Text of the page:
per cent of nickel, also cobalt, tin, and copper in much 
smaller amount. Calcium, chlorine, sodium, and 
sulphur likewise are found in meteoric irons. At 
very high temperatures iron will absorb gases and 
retain them until again heated to red heat. Car- 
bonic oxide, helium, hydrogen, and nitrogen are 
thus imprisoned, or occluded, in meteoric irons in 
very small quantities ; and in 1867, during a London 
lecture by Graham, a room in the Royal Institution 
was for a brief space illuminated by gas brought to 
earth in a meteorite from interplanetary space. 
Meteorites, too, have been most critically investi- 
gated by the biologist, but no trace of germs of 
organic life of any type has so far been found. 
Farrington of Chicago has published a full 
descriptive catalogue of all the North American 
meteorites. 

Recent investigations of the radioactivity of me- 
teorites show that the average stone meteorite is 
much less radioactive than the average rock, and 
probably less than one-fourth as radioactive as 
in average granite. The metallic meteorites ex- 
amined were found about wholly free from radio- 
activity. 

From shooting stars, perhaps the chips of the 
celestial workshop, or more possibly related to the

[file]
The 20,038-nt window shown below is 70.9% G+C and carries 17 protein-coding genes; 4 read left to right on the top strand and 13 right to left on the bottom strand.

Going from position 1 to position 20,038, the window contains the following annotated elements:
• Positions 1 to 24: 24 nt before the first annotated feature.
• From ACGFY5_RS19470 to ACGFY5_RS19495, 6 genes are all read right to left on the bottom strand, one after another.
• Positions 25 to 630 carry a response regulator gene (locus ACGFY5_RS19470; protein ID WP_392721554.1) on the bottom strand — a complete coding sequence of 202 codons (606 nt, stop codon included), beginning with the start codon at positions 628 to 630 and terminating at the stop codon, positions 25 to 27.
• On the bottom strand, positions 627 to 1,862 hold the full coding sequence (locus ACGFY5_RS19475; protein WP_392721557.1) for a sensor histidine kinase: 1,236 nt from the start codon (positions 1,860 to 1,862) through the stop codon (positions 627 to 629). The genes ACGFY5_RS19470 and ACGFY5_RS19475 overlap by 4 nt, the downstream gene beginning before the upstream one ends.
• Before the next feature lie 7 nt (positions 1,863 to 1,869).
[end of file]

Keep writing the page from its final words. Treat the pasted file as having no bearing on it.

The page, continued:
planetesimals which the processes of growth of the 



METEORITES 293 

universe have swept up into the vastly greater 
bodies of the universe, transition is natural to the 
stars themselves, the most numerous of the heavenly 
bodies, all shining by their own light, and all in- 
conceivably remote from the solar system, which 
nevertheless appears to be not far removed from 
the center of the stellar universe. 



CHAPTER XLIV 

THE UNIVERSE OF STARS 

OUR consideration of the solar system hitherto 
has kept us quite at home in the universe. The 
outer known planets, Uranus and Neptune, are in- 
deed far removed from the sun, and a few of the 
comets that belong to our family travel to even 
greater distances before they begin to retrace their 
steps sunward. When we come to consider the vast 
majority of the glistening points on the celestial 
sphere — all in fact except the five great planets, 
Mercury, Venus, Mars, Jupiter, and Saturn — ^we are 
dealing with bodies that are self-luminous like the 
sun, but that vary in size quite as the bodies of the 
solar system do, some stars being smaller than the 
sun and others many hundred fold larger than 
he is; some being "giants," and others "dwarfs." 
But the overwhelming remoteness of all these 
bodies arrests our attention and even taxes our 
credulity regarding the methods that astronomers 
have depended on to ascertain their distances 
from us. 

Their seeming countlessness, too, is as bewilder- 
ing as are the distances ; though, if we make actual 
counts of those visible to the naked eye within a 
certain area, in the body of the "Great Bear," for 
example, the great surprise will be that there are so 
few. And if the entire dome of the sky is counted, 
at any one time, a clear, moonless sky would reveal 

294 



THE UNIVERSE OF STARS 295 

perhaps 2,500, so that in the entire sky, northern 
and southern, we might expect to find 5,000 to 6,000 
lucid stars, or stars visible to the naked eye.